Just mentioning the name “Saulpaugh Hotel” brings to mind visions of a grand time in Mankato’s history. This stately hotel, built in 1888, was once said to have marked Mankato’s transition from a town of wooden buildings and dirt streets to a city of stone and pavement.
The hotel was built by Thomas Saulpaugh, a construction company owner who came to Mankato in search of quarries to provide him with stone for the railroad bridges he built. Saulpaugh paid $14,000 for the property on Front Street, and the hotel itself cost $142,000, more than the Blue Earth County Courthouse, which was built the same year and cost $123,000.
The original entrance to the hotel faced the Minnesota River, and many patrons arrived by steamboat or train.
A Grand Hotel
The hotel’s grand opening on November 6, 1889, was an elaborate social event with a reception and banquet attended by the famous of the time. Governor William Rush Merriam was one of the first to sign the hotel’s guest register.
Thomas Saulpaugh died in 1893, just a few years after the hotel opened.
His son, Clarence owned the hotel for the next 24 years with Fred Snyder as manager. Clarence was one of the first automobile owners in Mankato. On April 19, 1902, the Mankato Review reported his arrival from Minneapolis in his new automobile, “He made a grand entrée into the city and was enthusiastically cheered along entire Main Street.”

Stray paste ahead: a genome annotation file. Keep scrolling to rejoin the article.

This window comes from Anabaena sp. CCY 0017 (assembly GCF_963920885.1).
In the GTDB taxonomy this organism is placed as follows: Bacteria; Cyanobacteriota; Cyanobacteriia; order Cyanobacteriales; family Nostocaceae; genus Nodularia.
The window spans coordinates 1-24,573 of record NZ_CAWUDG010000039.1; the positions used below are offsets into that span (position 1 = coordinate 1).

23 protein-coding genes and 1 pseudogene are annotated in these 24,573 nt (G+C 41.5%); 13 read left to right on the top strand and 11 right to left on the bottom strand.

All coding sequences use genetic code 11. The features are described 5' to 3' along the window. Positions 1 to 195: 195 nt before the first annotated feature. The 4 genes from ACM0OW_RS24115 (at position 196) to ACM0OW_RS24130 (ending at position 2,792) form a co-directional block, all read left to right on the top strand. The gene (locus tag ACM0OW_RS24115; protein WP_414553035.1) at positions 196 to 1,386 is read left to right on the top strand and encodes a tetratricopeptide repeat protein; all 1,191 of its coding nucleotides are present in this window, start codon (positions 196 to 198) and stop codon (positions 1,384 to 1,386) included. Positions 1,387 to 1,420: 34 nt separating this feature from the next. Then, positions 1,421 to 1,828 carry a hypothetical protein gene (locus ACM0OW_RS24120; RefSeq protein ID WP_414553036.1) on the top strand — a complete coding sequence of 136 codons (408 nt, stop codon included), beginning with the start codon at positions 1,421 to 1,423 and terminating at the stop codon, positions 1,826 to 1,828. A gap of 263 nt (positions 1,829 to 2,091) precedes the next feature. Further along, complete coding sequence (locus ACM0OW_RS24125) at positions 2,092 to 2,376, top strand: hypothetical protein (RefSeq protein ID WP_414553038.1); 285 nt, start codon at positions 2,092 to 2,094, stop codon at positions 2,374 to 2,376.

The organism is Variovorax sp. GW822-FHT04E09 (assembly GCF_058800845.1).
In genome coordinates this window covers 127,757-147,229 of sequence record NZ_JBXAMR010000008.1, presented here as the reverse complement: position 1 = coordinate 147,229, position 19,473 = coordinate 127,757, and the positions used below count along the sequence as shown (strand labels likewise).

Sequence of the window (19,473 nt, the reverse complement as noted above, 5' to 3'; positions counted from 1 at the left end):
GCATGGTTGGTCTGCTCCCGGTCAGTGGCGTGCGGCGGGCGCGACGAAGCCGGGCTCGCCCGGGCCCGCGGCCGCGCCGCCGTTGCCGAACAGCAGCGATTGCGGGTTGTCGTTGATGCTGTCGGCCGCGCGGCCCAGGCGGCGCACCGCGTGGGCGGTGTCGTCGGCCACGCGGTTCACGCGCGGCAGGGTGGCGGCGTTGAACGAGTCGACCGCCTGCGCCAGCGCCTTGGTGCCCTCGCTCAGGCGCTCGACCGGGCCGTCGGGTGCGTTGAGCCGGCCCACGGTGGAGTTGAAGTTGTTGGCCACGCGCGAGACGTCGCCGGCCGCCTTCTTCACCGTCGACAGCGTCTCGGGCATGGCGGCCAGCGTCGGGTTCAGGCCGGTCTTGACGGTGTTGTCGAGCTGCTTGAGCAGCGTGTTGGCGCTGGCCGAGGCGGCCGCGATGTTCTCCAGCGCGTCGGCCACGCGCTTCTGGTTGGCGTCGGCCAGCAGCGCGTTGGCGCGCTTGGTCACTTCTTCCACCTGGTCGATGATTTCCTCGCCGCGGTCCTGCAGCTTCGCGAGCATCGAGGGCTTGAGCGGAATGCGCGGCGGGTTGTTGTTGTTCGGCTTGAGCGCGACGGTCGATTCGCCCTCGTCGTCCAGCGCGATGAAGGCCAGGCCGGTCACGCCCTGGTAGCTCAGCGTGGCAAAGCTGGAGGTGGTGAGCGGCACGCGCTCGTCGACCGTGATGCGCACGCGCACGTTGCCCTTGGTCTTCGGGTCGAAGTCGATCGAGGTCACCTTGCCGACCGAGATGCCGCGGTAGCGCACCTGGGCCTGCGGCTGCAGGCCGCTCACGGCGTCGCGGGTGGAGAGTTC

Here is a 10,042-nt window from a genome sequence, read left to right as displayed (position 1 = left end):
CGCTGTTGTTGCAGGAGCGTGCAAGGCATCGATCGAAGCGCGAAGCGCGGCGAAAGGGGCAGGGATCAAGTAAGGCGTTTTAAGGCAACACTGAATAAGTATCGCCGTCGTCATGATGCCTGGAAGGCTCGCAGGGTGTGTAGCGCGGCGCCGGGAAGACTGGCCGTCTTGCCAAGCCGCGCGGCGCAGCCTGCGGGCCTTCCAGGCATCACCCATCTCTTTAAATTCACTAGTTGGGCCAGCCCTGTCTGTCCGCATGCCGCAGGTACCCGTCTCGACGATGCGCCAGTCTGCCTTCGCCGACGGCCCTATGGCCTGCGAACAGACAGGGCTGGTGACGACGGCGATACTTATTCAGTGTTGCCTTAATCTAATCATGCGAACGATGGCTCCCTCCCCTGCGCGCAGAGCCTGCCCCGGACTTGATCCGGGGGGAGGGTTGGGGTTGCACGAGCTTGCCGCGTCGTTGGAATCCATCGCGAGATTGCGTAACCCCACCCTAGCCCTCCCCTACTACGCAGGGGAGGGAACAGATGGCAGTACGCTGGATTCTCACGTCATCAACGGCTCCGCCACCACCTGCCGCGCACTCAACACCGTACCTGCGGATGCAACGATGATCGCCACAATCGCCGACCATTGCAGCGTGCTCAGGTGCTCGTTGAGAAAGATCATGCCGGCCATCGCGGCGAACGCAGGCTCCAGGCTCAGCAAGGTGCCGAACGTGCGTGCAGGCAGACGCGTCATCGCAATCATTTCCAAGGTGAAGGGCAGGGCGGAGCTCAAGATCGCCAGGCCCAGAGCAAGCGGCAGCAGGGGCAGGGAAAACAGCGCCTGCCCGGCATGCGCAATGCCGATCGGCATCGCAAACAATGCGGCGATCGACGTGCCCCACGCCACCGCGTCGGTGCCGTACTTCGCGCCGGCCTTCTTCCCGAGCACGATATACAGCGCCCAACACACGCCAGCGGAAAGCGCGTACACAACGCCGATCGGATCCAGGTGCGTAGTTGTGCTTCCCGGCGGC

Clarence and his wife, Roma had no children and they lived in an apartment in the hotel. When Clarence died in 1917, his funeral was held in the center alcove on the second floor of the hotel.
This stately hotel, built in 1888, was once said to have marked Mankato’s transition from a town of wooden buildings and dirt streets to a city of stone and pavement.
The large four-story hotel contained 80 elegantly furnished guest rooms. On the ground floor was the office, barbershop, baggage and reception rooms, a large reading room, billiard hall and bar, telegraph room, and restrooms. The hotel was heated by steam and lighted by electricity and gas. It boasted one of the “best improved” passenger and baggage elevators.
Through its early years of operation, the Saulpaugh was a popular gathering place. In the Gay Nineties the hotel was the setting for most parties of the Cotillion Club. Designed with many parlors, wide corridors, and a grand ballroom overlooking the river, the hotel had no equal luxury as a background for these events.
A Well Known Landmark
Mankato-born author, Maud Hart Lovelace was a young girl when the hotel was in its prime. When she wrote the Betsy-Tacy books, Maud used the Saulpaugh Hotel as a setting in Betsy and Tacy Go Downtown, although she gives it the fictional name, Melborn Hotel. Her descriptions of the hotel capture the spirit of the place and brings to life this period of time.